- Ensure that sustainable development chapters in EU free trade agreements are binding and enforceable under these agreements’ dispute settlement mechanisms.
- Support responsible businesses by giving goods and services produced in compliance with human rights obligations better access to French and European markets.
- Initiate discussions on the consequences of failing to respect human rights and the inclusion of human rights in policies tackling unfair competition.
- Contribute to debate on recognising the concept of a group of companies in the EU. France’s General Secretariat for European Affairs will support this work and distribute relevant documentation to lead ministries, in order to guarantee inter-ministerial coordination on European issues and their assessment by European institutions.
2. Challenges in corporate practice [page 2]
- The Federal Government will support the systematic inclusion of sustainability chapters in free-trade agreements, which will prescribe, among other things, compliance with the ILO Core Labour Standards.
1.The State Duty to Protect
1.3 Basic rule of economic policy [page 18]
Bi- and multilateral economic relations
Under Article 207 of the Treaty on the Functioning of the European Union (TFEU), commercial policy lies within the sphere of competence of the EU. Within the Federal Government, the Federal Ministry for Economic Affairs and Energy is responsible for formulating German positions in the realm of commercial policy and advancing them in European and global forums. For the export-driven German economy, particular importance attaches to the elimination of trade barriers and reinforcement of the multilateral trade system. Trade, moreover, can make a major contribution to sustainable development. In this context, it is important that trade should be shaped in a development-friendly way. This means, for example, that environmental, social and human rights standards should firmly underpin free-trade agreements, which should be accompanied by impact-assessment and monitoring mechanisms.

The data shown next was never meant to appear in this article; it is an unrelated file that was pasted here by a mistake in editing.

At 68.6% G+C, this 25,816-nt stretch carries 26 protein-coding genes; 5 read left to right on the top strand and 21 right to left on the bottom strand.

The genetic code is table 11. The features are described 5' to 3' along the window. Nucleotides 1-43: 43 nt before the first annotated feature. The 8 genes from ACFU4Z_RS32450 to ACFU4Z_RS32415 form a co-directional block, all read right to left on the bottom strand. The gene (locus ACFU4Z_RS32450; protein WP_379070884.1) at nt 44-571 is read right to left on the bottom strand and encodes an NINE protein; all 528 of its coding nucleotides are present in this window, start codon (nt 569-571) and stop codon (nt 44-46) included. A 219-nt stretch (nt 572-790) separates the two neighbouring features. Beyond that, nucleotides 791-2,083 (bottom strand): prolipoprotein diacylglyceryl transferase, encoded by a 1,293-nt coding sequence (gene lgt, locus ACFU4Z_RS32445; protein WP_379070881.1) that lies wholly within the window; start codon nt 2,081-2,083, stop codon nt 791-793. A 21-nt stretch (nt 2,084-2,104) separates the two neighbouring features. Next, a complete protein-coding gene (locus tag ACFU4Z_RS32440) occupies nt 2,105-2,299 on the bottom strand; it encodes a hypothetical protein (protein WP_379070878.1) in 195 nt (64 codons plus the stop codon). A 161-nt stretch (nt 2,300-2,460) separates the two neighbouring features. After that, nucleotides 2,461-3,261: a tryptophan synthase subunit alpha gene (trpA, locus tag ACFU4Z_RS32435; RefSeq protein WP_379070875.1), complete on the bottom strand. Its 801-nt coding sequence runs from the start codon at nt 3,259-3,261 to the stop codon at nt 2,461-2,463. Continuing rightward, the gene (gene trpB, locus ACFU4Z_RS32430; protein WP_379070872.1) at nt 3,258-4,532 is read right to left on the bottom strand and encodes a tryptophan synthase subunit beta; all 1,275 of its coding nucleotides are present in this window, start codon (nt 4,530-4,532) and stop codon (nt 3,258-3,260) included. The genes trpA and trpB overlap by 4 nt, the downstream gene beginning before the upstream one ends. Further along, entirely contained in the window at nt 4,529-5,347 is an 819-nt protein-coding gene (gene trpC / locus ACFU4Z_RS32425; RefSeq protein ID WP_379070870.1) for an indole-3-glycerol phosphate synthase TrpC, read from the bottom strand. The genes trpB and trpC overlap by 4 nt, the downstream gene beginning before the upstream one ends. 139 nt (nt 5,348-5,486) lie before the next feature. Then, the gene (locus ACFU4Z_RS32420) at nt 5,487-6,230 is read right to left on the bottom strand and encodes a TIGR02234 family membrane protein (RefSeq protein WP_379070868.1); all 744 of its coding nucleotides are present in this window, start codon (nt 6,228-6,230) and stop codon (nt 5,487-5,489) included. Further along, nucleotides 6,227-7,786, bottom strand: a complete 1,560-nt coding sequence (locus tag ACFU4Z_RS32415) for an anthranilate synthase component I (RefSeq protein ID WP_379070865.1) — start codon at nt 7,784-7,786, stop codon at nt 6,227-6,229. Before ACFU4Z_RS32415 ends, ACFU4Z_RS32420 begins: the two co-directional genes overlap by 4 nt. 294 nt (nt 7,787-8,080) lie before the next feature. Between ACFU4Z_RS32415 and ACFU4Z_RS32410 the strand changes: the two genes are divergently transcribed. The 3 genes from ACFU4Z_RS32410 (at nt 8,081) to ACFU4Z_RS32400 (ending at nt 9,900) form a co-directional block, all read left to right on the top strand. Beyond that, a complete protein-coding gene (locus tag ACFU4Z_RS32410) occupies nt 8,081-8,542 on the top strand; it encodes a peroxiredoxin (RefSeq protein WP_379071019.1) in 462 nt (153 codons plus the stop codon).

The current situation
The institutions and Member States of the EU are also bound by their human rights obligations when implementing Union legislation. Germany supports the EU practice of agreeing on provisions designed to safeguard human rights in framework agreements with trading partners and using sustainability chapters in all new free-trade agreements to enshrine high labour, social and environmental standards. Germany is committed to the negotiation of comprehensive binding standards for inclusion in these sustainability chapters. The EU ‘Trade for All’ strategy, which was presented in the autumn of 2015 also emphasises that commercial policy should advance sustainable development and human rights throughout the world. At the same time, free trade agreements also guarantee the right to regulate, which preserves the necessary leeway for states to protect human rights. The Federal Government supports further development of the range of instruments for human rights impact assessment of trade and investment agreements.
- The Federal Government is pressing for the inclusion of an ambitious sustainability chapter in the planned TTIP agreement with the United States.
- The Federal Government advocates and supports further development of the range of instruments for human rights impact assessments of the EU’s trade and investment agreements. Moreover, comprehensive impact assessments should be conducted before negotiations begin, so as to guarantee that the findings of the assessments can influence the negotiations.
- In the framework of the Aid for Trade initiative, the Federal Government supports developing countries’ efforts to improve their trading opportunities. In the future, the Federal Government will focus even more sharply on supporting compliance with labour, social and environmental standards.